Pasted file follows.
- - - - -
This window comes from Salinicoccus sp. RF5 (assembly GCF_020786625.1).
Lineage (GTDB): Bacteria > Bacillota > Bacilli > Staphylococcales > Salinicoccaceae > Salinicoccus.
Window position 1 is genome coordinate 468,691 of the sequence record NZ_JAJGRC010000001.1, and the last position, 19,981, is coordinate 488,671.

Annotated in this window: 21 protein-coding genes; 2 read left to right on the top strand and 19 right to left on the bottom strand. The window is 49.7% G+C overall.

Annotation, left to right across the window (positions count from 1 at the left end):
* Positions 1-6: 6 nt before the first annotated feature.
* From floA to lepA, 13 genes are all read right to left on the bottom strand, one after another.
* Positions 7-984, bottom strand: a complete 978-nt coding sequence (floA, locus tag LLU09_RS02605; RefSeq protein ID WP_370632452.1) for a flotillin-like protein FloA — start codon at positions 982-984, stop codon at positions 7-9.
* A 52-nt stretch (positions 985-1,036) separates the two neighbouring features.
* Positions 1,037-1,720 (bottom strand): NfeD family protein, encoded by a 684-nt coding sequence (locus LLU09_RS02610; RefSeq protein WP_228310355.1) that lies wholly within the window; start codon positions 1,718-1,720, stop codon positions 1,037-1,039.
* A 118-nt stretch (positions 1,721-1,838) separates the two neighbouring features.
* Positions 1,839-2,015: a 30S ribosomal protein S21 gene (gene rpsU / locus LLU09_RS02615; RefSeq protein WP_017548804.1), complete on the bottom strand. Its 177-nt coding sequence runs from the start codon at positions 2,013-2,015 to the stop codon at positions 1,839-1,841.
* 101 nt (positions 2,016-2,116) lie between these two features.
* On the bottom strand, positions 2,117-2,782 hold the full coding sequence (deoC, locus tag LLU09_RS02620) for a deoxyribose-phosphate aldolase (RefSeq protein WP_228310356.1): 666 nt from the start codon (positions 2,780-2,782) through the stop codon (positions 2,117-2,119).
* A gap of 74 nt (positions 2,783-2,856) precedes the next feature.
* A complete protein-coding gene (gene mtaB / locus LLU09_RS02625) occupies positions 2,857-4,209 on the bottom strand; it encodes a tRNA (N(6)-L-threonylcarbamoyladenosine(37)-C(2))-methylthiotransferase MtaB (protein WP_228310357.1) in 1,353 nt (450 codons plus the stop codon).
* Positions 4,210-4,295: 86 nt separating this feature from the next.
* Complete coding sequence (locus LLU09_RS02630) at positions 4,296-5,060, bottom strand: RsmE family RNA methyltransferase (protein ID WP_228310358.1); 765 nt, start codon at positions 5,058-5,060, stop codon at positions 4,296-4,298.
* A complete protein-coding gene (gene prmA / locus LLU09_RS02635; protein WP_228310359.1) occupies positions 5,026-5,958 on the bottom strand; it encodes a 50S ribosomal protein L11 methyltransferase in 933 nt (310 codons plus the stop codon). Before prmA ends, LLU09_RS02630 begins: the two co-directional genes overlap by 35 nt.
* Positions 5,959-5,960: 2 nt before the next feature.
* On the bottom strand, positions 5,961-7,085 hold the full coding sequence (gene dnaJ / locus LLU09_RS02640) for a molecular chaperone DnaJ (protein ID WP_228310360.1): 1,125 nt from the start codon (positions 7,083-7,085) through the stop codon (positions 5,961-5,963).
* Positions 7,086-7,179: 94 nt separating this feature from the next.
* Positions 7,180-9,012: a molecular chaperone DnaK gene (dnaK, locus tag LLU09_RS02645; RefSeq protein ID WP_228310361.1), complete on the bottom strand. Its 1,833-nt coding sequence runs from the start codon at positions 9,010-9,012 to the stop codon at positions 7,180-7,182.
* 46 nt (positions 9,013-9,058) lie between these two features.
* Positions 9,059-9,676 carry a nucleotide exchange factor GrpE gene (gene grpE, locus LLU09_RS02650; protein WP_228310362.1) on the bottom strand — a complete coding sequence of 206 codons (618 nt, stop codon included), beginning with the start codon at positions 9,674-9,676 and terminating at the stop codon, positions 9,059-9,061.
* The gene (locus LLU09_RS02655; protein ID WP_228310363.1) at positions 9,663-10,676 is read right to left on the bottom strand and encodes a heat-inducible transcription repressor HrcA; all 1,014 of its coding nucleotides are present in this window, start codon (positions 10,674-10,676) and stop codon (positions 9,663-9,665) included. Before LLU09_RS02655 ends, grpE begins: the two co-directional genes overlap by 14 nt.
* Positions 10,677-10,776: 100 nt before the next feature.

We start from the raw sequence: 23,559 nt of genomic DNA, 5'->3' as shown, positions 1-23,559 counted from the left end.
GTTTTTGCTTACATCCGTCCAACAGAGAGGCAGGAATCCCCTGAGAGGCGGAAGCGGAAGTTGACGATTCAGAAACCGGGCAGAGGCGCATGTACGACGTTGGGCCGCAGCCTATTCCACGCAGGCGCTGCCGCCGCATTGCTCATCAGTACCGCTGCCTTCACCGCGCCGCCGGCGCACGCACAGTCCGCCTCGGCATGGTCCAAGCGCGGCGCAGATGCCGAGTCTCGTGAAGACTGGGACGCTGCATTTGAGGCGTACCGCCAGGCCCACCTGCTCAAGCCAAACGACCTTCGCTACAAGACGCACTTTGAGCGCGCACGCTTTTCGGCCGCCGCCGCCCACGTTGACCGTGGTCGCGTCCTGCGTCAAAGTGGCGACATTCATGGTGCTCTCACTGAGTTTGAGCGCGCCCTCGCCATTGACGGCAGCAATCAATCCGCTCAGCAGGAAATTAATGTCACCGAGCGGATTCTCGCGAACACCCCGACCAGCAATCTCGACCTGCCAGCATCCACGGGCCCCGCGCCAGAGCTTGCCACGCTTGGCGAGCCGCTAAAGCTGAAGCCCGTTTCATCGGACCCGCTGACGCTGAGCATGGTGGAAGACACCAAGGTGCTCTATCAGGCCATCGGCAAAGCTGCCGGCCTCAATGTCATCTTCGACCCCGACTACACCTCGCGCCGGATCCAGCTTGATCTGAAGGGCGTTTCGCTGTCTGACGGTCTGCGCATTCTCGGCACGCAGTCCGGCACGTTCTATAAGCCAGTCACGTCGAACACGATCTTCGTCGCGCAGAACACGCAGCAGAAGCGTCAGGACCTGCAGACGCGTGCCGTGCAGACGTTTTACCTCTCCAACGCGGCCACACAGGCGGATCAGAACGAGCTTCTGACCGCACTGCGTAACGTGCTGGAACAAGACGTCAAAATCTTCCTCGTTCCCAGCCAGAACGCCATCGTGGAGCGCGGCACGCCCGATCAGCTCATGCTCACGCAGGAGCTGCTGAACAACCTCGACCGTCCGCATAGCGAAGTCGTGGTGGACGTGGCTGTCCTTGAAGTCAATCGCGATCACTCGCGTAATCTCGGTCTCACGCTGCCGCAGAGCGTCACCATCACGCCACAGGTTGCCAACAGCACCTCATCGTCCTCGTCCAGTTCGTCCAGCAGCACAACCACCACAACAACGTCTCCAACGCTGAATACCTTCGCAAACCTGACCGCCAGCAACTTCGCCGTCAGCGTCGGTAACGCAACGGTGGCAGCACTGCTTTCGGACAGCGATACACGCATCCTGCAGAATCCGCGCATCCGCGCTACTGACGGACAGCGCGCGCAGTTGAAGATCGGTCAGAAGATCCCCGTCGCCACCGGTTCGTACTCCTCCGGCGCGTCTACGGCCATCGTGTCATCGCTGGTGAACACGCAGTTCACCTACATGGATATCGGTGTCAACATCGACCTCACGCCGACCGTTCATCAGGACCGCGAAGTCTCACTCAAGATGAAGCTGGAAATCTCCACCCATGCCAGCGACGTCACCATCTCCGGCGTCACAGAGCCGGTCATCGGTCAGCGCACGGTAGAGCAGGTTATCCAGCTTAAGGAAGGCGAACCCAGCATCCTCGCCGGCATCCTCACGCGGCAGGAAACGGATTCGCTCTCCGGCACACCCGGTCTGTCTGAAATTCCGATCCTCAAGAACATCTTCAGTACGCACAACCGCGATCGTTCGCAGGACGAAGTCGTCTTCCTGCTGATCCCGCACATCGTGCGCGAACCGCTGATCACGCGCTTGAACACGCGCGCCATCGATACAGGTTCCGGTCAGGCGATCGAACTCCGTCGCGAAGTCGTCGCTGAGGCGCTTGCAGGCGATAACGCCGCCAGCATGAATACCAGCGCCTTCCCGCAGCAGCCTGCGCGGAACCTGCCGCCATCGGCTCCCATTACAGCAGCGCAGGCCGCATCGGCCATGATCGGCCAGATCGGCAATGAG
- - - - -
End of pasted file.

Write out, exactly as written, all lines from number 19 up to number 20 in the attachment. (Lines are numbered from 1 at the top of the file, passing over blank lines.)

* A complete protein-coding gene (gene prmA / locus LLU09_RS02635; protein WP_228310359.1) occupies positions 5,026-5,958 on the bottom strand; it encodes a 50S ribosomal protein L11 methyltransferase in 933 nt (310 codons plus the stop codon). Before prmA ends, LLU09_RS02630 begins: the two co-directional genes overlap by 35 nt.
* Positions 5,959-5,960: 2 nt before the next feature.